Cell division is controlled by nuclear genes
2-min read | Biochemistry
The cell cycle involves the transformation and progression of the cell from a state of growth and resting (G₁) through to gene replication or the synthesis (S) state. Then the cell enters the second growth phase (G₂) before it enters cell division, which is called mitosis (M). The process begins again with interphase of G₁.
The genes that control these events are found in the nucleus. In the animal cell, all genes are found in the nucleus with the exception of the extrachromosomal information found in the mitochondria.
According to Chow (2010), there are two types of genes, which are oncogenes and tumor suppressor genes, that control the cell cycle. Oncogenes, as precursors to cancer-causing genes, mediate cell division, “allowing cells to proceed from one cell cycle stage to the next.” Conversely, tumor suppressor genes, such as p53, which encodes the protein shown here, impede cell division by binding to damaged DNA, signaling the cell of a problem mutation.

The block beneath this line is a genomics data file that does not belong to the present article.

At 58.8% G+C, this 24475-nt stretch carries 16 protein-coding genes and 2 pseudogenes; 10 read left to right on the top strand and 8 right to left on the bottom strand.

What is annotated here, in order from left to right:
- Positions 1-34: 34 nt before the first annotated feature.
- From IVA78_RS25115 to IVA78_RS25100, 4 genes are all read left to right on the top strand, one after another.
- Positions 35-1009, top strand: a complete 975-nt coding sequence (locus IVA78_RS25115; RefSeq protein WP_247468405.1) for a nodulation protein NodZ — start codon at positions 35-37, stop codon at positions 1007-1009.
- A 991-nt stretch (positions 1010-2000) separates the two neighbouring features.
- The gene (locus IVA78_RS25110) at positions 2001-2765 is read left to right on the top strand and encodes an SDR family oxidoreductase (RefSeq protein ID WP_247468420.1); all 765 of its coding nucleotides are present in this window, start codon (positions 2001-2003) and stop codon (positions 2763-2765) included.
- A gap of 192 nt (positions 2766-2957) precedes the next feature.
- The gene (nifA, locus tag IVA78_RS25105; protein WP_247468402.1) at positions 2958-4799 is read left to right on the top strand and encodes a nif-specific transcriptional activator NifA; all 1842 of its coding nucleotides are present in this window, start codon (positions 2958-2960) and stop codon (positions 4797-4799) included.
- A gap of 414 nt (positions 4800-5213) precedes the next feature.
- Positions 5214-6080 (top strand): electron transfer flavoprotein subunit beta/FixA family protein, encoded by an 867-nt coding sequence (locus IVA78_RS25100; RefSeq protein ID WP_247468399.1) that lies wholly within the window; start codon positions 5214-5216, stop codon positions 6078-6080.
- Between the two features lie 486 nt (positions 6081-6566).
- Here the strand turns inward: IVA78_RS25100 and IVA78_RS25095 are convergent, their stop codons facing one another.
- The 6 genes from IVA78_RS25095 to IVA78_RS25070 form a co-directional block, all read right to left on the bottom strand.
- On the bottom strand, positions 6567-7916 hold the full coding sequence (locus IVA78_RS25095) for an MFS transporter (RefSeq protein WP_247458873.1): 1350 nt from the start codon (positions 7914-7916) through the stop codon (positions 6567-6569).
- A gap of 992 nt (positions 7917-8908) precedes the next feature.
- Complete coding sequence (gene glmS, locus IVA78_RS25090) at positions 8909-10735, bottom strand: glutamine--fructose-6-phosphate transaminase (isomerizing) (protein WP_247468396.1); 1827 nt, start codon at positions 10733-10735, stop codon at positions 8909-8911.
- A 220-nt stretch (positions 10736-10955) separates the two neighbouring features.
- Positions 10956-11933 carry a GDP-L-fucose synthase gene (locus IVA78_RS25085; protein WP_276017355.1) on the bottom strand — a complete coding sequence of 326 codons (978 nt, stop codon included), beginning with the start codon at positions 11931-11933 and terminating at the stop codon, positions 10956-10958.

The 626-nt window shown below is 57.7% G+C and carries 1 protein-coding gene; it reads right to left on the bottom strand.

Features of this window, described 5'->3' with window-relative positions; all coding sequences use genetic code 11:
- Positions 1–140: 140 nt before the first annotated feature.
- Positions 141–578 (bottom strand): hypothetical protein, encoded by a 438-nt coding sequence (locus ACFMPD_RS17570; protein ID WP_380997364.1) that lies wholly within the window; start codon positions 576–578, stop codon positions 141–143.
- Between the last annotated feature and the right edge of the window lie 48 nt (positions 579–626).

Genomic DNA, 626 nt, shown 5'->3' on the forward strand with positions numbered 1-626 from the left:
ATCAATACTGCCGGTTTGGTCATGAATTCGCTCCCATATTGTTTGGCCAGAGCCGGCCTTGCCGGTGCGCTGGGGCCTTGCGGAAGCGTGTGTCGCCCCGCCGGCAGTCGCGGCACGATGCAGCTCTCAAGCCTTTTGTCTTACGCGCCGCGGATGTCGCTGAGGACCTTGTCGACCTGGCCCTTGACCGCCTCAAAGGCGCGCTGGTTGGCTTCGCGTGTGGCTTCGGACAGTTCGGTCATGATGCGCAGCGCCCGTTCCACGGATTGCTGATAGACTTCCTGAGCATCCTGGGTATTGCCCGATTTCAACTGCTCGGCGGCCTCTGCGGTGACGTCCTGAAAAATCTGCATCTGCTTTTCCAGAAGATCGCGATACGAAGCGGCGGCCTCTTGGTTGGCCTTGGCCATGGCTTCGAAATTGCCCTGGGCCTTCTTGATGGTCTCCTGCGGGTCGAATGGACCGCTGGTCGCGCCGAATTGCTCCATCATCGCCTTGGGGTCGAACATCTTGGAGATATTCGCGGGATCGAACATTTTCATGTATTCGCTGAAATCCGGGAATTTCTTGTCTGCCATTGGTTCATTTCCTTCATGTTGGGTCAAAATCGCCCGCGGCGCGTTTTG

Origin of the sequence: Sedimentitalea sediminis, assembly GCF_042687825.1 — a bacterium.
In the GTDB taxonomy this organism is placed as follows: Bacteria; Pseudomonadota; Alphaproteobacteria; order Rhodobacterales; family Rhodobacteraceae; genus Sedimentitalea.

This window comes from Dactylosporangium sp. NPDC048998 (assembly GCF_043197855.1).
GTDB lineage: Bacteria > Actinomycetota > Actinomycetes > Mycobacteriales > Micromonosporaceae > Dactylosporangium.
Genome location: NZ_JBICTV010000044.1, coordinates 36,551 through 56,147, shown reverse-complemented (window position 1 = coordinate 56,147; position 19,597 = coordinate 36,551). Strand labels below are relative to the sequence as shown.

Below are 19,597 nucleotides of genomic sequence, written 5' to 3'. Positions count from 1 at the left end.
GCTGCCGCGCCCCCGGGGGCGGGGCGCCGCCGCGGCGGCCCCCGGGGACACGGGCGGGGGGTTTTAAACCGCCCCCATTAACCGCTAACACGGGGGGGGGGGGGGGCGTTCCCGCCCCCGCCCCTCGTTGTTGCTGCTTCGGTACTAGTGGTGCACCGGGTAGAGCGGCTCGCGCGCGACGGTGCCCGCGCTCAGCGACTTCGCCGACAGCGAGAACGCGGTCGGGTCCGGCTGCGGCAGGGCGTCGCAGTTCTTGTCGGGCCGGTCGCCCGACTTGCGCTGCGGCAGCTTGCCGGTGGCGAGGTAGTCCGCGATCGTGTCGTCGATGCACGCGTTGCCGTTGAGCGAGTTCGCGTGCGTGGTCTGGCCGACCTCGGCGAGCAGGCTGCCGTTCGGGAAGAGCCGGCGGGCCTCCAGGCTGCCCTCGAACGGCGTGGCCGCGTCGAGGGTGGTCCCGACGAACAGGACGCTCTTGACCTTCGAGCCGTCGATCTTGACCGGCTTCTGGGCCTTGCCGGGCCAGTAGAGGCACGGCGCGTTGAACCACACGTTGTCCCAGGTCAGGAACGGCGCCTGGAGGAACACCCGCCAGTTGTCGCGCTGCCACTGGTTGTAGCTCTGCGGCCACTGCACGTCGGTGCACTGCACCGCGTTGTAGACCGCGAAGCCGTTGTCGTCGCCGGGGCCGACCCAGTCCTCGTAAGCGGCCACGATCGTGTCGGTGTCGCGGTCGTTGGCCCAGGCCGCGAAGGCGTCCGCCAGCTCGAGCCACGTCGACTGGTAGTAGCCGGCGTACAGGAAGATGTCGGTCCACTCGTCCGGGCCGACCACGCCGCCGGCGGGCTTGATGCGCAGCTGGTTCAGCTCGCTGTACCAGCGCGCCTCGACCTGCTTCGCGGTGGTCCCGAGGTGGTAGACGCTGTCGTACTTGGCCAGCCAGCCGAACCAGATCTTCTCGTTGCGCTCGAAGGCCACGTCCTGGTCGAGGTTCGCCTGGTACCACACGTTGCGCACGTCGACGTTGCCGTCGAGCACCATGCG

Mutations in the p53 gene and its protein product have been linked to cancer, which is uncontrolled cell growth.
Source: Chow, A. Y. (2010) Cell Cycle Control by Oncogenes and Tumor Suppressors: Driving the Transformation of Normal Cells into Cancerous Cells. Nature Education 3(9):7 [Available Online]
Image: Cho Y, Gorina S, Jeffrey PD, Pavletich NP. (1994) Crystal structure of a p53 tumor suppressor-DNA complex: understanding tumorigenic mutations. Science. 265 (5170): 346-355. doi:10.1126/science.8023157 [Available Online}